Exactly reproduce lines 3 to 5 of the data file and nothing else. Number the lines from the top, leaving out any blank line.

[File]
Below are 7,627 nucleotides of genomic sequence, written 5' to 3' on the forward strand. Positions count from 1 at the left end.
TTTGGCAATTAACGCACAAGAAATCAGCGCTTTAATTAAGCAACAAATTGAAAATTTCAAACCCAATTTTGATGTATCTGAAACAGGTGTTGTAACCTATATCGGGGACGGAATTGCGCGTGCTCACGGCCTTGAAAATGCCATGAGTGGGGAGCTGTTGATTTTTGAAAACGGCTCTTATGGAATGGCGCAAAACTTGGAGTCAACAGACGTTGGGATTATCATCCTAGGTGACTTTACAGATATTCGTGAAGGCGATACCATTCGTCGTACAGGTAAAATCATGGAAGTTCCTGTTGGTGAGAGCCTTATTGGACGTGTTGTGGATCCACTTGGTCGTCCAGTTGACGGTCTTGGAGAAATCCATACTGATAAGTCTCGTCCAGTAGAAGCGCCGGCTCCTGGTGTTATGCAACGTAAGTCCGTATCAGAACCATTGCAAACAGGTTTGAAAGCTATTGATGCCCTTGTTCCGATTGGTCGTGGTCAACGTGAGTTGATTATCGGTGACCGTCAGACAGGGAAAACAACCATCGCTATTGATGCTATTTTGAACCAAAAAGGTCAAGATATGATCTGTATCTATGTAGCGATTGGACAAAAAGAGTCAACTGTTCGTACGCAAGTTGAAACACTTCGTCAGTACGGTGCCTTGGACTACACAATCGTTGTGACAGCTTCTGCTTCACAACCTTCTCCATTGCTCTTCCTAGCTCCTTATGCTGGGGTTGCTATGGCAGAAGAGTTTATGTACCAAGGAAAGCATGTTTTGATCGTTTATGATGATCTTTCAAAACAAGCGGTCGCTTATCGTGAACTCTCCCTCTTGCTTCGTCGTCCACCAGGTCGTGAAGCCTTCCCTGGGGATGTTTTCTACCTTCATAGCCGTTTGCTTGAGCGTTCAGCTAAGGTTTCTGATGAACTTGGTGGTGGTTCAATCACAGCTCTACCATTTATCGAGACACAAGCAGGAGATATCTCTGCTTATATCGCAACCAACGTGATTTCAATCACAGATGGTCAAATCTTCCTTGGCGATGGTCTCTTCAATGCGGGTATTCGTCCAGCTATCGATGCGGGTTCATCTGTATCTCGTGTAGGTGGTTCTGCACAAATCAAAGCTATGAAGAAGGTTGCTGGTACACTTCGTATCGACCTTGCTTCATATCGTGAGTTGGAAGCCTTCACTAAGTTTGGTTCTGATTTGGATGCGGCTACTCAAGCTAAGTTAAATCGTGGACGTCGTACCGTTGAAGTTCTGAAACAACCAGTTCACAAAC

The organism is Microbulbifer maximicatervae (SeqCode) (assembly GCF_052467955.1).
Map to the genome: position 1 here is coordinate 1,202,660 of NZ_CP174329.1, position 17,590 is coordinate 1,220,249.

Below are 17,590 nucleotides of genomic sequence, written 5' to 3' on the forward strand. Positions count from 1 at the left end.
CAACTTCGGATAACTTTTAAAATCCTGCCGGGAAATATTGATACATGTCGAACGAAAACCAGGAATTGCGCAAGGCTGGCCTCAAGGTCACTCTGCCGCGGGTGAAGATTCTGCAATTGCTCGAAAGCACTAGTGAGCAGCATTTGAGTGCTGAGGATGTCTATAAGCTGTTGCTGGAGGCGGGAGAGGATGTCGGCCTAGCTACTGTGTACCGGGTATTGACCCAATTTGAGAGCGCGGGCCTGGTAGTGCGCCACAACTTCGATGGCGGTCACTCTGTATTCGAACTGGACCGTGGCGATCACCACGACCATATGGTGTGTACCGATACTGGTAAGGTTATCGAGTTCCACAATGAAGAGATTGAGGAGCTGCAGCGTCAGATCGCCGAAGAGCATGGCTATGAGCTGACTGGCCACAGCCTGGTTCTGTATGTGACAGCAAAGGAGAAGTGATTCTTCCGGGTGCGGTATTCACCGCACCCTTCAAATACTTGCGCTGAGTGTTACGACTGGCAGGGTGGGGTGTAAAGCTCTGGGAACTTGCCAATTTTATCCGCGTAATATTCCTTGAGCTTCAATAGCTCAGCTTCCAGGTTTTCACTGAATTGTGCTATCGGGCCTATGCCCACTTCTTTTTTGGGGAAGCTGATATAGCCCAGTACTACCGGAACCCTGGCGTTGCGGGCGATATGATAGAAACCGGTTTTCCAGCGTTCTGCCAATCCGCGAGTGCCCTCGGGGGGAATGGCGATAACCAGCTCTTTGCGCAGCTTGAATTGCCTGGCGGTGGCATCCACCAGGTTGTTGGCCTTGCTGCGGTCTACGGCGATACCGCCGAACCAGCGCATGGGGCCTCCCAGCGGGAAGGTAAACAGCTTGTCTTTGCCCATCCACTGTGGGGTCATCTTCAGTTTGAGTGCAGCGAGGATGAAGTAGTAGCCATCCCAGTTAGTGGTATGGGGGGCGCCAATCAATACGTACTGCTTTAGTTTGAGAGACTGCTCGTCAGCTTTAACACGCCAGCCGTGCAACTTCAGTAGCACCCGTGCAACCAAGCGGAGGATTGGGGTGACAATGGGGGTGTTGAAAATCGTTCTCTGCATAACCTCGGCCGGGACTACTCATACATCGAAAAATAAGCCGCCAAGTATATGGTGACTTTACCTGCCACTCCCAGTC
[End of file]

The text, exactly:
The organism is Microbulbifer maximicatervae (SeqCode) (assembly GCF_052467955.1).
Map to the genome: position 1 here is coordinate 1,202,660 of NZ_CP174329.1, position 17,590 is coordinate 1,220,249.

Below are 17,590 nucleotides of genomic sequence, written 5' to 3' on the forward strand. Positions count from 1 at the left end.